Russian trip inspirational for Bombay

Sometimes, just stepping out of your own backyard can give you a whole new perspective on life.
At least that’s what Tiffany Bombay discovered when she did it. Of course, she has a big backyard—and took a big step, as well.
Bombay, 20, has spent her entire life at Rainy River First Nation, rarely venturing beyond the friendly confines of her home turf. But last month, she not only left the only home she has ever known, she left the country and, for the first time in her life, saw another part of the world.
Bombay was one of two First Nations people to be selected to represent Canada at the bi-annual Taiga Rescue Network conference in Vladivostok, Russia.
The Taiga Rescue Network is an international environmental organization dedicated to preserving the shrinking reserves of the world’s boreal forests. The last such meeting was in Winnipeg two years ago while next one is scheduled for 2006 in Beijing, China.
But for first-time flyer Bombay, just getting there was half the fun—sort of.
“It was my first time on a plane, so the two-hour flight from Winnipeg to Toronto was a little warm-up,” she recalled from her office at Manitou Rapids last Friday.
“I was kind of feeling motion sickness, but I took some Gravol and it was O.K.”
The next hop was the nine-hour flight from Toronto to Moscow, which she found profoundly boring but otherwise uneventful.
The next leg was a different matter, however. What was supposed to be an eight-hour flight aboard Aeroflot from Moscow to Vladivostok turned out to be a 12-hour marathon when the aircraft was forced to divert because of fog at the destination.
When she arrived in the far-eastern Russian city on Sept. 19, another surprise awaited her.
“There were supposed to be 80 people there, but less than half of them showed up,” she remarked. “This turned out to be the smallest meeting they ever had.”
Nonetheless, the conference proceeded as planned. Bombay said she there primarily as an observer while her travelling companion, Warren Ashotenace from Grassy Narrows First Nation, delivered a presentation on a native blockade there last fall.
Then, it was off to a series of workshops over the next four days.
The delegates stayed the first night in a hotel in Vladivostok, then spent the next three nights in a resort where the conference took place. Bombay recalled the weather was surprisingly warm.
“It was almost like summer,” she remarked. “I liked it.”
The conference concerned itself mostly with the problem of illegal logging of the boreal forest and measures to curtail it.
“Canada and Russia are the last places that have large boreal forests and they’re trying to protect those,” Bombay stressed. “From what I heard, it’s a pretty big problem.”
Part of the problem for Canada and Russia comes from each country’s neighbour. Bombay said the United States is the biggest consumer of Canadian wood while the expanding economy in China is placing an increasing demand on Russian exports.
“They’re [the Chinese] really hungry for timber,” she noted.
After the conference, the delegates made the four-hour flight from Vladivostok to Kamchatka for a field trip. Here, Bombay discovered a much different environment.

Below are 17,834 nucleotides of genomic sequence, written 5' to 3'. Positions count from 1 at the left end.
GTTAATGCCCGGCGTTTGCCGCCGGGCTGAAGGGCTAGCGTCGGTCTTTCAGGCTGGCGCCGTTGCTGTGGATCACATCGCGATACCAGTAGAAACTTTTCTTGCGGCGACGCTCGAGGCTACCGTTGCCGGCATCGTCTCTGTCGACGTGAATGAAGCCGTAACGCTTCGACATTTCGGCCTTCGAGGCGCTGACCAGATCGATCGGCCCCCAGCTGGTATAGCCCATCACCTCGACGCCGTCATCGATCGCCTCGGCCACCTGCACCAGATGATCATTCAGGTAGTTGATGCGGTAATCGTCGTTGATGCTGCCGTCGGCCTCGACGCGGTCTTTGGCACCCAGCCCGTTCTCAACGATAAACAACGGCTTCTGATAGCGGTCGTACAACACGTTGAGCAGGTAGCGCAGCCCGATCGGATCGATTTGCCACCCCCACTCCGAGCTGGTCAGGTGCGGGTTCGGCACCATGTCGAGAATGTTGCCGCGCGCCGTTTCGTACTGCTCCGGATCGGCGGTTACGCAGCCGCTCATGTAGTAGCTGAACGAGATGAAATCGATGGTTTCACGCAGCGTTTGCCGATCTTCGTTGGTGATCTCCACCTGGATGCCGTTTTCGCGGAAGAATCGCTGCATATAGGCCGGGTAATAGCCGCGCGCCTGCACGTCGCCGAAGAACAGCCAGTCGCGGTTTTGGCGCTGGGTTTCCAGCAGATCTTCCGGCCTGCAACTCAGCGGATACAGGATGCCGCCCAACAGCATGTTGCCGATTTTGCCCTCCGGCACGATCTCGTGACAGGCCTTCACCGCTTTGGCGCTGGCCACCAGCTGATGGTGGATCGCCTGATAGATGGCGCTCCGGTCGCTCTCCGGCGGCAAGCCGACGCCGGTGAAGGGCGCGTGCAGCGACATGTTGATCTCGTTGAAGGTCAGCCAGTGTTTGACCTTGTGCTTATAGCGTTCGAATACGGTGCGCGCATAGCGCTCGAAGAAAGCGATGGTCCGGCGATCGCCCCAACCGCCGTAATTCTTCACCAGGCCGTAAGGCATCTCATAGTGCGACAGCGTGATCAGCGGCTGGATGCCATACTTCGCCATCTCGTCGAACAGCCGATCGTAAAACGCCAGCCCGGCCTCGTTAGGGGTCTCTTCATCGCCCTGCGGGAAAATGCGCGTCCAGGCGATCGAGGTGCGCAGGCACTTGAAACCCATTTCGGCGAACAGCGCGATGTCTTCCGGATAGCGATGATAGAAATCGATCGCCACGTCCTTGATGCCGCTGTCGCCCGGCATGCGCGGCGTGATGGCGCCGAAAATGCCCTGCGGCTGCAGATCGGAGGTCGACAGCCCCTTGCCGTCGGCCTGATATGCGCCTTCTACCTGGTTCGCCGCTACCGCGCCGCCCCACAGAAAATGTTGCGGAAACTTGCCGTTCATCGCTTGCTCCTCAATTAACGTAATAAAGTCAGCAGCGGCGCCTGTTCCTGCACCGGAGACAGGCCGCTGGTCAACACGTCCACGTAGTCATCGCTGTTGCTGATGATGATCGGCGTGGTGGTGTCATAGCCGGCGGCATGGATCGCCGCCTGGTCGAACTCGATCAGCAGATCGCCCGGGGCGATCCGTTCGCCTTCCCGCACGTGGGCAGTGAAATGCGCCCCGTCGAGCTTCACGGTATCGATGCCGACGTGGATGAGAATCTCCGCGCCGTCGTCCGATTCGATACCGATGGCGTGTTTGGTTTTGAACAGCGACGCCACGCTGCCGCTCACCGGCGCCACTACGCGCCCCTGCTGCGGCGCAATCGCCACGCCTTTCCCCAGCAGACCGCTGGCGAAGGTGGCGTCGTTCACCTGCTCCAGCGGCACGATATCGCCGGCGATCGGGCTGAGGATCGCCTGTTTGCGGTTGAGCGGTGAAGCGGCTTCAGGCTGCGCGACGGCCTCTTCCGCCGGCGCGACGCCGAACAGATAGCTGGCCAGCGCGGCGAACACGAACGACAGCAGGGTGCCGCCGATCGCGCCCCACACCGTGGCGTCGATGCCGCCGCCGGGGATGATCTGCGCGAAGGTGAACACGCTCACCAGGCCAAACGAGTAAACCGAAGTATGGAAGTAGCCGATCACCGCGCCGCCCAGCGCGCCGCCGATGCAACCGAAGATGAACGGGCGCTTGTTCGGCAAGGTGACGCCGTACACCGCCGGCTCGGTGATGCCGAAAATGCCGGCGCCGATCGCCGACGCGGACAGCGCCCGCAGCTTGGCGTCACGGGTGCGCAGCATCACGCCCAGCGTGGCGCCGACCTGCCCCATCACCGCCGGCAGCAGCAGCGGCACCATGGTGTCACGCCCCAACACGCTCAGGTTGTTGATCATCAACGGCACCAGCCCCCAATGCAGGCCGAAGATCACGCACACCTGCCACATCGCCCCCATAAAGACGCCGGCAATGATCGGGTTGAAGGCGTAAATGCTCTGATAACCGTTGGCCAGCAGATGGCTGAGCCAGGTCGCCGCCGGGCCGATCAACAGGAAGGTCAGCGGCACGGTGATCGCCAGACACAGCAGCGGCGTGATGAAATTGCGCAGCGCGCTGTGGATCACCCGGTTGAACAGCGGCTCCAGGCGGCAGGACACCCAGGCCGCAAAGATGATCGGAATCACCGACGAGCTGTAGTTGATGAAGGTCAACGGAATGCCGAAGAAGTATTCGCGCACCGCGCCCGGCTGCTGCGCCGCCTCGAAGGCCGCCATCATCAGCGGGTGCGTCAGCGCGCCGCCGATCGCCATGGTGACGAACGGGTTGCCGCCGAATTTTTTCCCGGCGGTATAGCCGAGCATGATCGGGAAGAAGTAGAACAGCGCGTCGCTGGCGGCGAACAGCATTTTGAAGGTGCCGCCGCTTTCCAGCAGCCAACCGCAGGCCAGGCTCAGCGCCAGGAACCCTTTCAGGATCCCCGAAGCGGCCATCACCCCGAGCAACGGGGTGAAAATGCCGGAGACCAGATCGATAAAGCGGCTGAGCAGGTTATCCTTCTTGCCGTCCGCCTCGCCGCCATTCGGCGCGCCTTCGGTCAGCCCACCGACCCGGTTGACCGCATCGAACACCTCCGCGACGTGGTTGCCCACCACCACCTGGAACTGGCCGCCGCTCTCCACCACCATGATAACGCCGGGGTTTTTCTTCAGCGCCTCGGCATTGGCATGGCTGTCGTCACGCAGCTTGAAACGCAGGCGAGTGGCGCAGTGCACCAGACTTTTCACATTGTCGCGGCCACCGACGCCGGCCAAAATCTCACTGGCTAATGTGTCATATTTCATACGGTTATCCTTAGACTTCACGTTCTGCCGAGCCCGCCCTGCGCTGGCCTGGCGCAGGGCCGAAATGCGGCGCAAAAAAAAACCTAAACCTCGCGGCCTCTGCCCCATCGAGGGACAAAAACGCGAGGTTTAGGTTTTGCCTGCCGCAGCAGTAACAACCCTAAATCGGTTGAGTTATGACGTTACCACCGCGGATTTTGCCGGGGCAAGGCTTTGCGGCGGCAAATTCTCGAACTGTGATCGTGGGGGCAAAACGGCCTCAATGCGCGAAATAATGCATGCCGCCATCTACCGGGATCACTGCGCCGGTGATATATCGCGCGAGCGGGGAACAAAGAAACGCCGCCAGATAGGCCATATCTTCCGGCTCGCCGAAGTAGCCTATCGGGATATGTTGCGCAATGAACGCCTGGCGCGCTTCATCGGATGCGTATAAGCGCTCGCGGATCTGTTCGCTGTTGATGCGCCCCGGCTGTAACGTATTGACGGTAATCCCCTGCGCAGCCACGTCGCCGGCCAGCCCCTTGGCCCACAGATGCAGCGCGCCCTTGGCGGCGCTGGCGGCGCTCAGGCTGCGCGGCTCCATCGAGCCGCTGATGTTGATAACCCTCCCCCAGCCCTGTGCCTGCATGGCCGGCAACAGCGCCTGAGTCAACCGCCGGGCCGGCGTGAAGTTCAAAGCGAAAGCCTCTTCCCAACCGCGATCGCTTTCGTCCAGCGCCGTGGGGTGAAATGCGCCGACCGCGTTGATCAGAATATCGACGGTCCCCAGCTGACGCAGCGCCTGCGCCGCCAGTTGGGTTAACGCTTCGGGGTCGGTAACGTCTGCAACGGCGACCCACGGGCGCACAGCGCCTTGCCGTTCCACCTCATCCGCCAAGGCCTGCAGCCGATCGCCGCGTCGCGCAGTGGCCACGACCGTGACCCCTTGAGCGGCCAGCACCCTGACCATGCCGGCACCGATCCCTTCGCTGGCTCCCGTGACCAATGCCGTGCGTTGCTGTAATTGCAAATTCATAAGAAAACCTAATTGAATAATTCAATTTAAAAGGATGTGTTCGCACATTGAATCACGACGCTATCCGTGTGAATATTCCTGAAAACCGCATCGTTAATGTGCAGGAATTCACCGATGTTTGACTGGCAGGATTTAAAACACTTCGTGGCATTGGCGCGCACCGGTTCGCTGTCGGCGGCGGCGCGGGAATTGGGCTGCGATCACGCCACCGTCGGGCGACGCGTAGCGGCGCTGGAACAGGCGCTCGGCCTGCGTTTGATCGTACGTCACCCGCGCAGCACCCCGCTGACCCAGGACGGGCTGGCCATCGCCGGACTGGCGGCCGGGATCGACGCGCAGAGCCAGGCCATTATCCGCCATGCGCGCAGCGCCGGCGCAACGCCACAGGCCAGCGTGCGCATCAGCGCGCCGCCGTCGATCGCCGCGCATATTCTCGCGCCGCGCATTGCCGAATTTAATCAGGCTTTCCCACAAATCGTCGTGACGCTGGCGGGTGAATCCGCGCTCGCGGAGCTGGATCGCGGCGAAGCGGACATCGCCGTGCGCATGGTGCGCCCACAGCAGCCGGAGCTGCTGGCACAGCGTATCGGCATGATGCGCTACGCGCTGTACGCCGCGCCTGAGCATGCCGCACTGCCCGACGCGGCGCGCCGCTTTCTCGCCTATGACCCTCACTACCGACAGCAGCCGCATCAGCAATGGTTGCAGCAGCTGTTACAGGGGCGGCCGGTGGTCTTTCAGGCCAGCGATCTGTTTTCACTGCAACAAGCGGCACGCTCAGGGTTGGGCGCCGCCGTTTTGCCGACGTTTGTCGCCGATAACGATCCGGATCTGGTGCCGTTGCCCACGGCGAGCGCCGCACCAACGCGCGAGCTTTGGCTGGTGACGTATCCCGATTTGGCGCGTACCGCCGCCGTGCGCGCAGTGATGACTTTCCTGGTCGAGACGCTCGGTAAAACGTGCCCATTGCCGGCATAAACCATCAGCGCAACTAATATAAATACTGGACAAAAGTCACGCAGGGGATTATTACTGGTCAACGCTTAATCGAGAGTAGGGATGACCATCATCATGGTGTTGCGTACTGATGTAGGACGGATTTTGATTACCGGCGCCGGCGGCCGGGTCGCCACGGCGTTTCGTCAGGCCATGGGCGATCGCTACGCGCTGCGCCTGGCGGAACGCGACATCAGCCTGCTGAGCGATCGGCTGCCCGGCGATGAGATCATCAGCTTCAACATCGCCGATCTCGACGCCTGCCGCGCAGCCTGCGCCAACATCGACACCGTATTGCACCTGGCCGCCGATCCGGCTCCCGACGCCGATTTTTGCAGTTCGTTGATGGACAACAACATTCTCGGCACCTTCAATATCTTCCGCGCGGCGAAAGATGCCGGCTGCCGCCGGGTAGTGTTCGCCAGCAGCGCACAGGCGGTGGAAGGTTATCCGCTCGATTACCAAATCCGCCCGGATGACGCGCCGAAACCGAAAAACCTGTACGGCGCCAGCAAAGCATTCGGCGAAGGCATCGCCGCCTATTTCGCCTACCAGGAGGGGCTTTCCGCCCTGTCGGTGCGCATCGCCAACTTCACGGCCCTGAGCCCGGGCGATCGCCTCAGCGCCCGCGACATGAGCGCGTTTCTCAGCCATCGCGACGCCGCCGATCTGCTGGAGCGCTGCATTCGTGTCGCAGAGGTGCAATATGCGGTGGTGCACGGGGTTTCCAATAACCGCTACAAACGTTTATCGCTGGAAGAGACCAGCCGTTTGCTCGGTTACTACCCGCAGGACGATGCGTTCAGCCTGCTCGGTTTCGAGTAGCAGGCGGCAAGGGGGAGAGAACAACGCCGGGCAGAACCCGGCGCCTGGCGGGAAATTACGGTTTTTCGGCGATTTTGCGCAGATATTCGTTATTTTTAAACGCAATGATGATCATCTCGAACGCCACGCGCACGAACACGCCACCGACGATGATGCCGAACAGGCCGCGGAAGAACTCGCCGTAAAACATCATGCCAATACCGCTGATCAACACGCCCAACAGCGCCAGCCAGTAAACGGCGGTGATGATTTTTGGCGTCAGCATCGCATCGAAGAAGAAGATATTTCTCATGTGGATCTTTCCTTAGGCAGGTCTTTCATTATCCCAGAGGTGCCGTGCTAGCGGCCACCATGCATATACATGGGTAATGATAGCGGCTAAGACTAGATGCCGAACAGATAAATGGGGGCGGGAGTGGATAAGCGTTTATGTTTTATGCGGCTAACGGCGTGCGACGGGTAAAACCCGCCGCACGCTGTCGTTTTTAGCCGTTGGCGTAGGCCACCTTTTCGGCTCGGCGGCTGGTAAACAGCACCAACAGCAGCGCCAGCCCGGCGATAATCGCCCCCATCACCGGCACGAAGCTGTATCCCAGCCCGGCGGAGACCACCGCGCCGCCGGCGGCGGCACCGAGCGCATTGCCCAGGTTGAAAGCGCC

For one thing, it was much colder, which made camping somewhat of a challenge. However, the harsh conditions were somewhat mitigated by a trip to a dormant volcano and a dip in the local hot springs.
For Bombay, the highlight of the trip was an opportunity to stay in the winter house of the local indigenous people, who call themselves the Koneak.
She said they are similar in appearance and stature to the North American Inuit, but there are some decided differences. For one thing, their language is completely distinct from any spoken in the New World and not remotely similar to Russian.
Their customs also are different.
“When we [Ojibway] dance, it’s mostly with the legs,” she noted. “They dance more with the hips and shoulders.”
Of course, there is always a downside. One of them was the food.
“It was O.K., but I didn’t really like it,” Bombay recalled. “They eat lots of fish and I don’t eat much fish any more, so I lived mostly on potatoes and stuff.”
The other problem was the ever-present officialdom. Although life in Russia has become much less restrictive since the break up of the Soviet Union, it seems much of the ponderous bureaucracy of the former regime has survived intact.
“We had to register our visas every three days and we had to pay for it each time,” Bombay lamented.
Nevertheless, the impression she came away with was overwhelmingly positive. For one thing, she made lots of new friends from all over the world. For another, the experience has given her life a direction it lacked before she embarked on this adventure.
Originally, Bombay had planned to become a natural resources technician after she completes her few remaining high school credits. Now, she has set her sights considerably higher.
“I know what kind of work I’m going into now,” she claimed. “I’ve been talking to Lakehead University [in Thunder Bay] about getting my degree.”
She also came away with a different impression of the world at large.
“I liked Russia,” she enthused. “I had a different view before I left. Now I’m staying in touch with new friends and I’ve been invited to the next conference to make my own presentation.”
Of course, there’s still the matter of those long flights, but at least she’s a seasoned traveller now.

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